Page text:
Septimius was succeeded by a family dynasty, but because a settled system of succession was lacking and because the legions increasingly realized that they had the power both to elect and to destroy emperors (Figure 1) there was continual unrest, with rivals being set up by local troops. In the 74 years from the death of Septimius to the accession of Diocletian (245–313) in 284 there were 27 emperors and many usurpers.
This political anarchy came at the worst possible time, for the barbarians were again pressing on the empire's frontiers. In 236 Alemanni and Franks crossed into Gaul and Goths poured over the Danube in 247 raiding the Balkans and killing the Emperor Decius (200–251). The Romans were forced either to allow the barbarians to settle within the frontiers or to buy them off.
In the east a new Persian dynasty, the Sassanids, invaded Syria and Asia Minor and then captured the Emperor Valerian (193–260) in 260 (Figure 2). His son and co-regent Gallienus (reigned 253–268) had to put down five rivals before recovering the lost eastern provinces. Aurelian (reigned 270–275) finally abandoned Dacia but began restoring the Danube and Rhine frontiers. The work was completed by Probus (reigned 276–282).
The unrest was accompanied by a breakdown of civil order and a collapse of the economy. Inevitably, men searched for scapegoats and the most obvious ones were the Christians. The Romans had always been highly tolerant of religions provided they accepted the divinity of the emperor, and many Oriental cults, including the worship of Mithras and Isis, had become widely popular. But the Christians, who refused to sacrifice to the emperor, were an easy target. They were barbarously persecuted by Decius and even more so by Valerian (reigned 253–260) (Figure 3).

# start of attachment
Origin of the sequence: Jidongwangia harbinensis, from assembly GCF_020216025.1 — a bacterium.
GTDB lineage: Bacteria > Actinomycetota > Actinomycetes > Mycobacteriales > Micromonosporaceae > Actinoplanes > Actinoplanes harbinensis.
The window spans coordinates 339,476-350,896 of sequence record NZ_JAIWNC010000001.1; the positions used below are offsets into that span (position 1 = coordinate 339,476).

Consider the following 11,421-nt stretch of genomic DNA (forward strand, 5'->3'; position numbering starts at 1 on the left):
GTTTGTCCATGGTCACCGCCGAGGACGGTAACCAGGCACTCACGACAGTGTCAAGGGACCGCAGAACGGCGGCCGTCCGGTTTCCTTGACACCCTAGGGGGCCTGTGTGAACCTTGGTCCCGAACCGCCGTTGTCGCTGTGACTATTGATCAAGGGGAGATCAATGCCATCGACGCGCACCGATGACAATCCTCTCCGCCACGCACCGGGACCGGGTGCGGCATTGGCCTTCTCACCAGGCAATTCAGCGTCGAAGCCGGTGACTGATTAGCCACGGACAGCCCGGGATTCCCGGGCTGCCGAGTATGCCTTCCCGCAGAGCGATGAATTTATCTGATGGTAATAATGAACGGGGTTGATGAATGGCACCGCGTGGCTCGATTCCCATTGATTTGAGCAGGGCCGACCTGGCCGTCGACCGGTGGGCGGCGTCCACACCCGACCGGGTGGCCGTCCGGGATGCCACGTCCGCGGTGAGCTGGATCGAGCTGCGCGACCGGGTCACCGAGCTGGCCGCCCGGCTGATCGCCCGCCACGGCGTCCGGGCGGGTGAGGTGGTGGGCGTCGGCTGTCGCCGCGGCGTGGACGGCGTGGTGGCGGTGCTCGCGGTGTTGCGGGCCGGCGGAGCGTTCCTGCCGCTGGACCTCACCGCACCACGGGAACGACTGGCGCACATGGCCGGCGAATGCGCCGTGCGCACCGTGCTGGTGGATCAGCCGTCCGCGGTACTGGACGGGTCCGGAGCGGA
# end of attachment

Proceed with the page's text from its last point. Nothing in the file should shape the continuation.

Despite all the disasters, civilized life continued and the 3rd century saw the work of some of the greatest commentators on Roman law – Papinian, Paulus, and Ulpian – and considerable literary achievements.
Division of the empire
There was a desperate need for reorganization and in 285 Diocletian established a totally new governmental system. The empire was divided into Eastern and Western parts, each ruled by an "Augustus" with a "Caesar" as his deputy. The Augusti were to resign after 20 years and be succeeded by their Caesars. The imperial court moved away from Rome (Figure 4) and the provinces were replaced by dioceses ruled by a massive new bureaucracy and a reformed army. The whole system was supported by a new currency and heavy taxation and the emperors became absolute monarchs.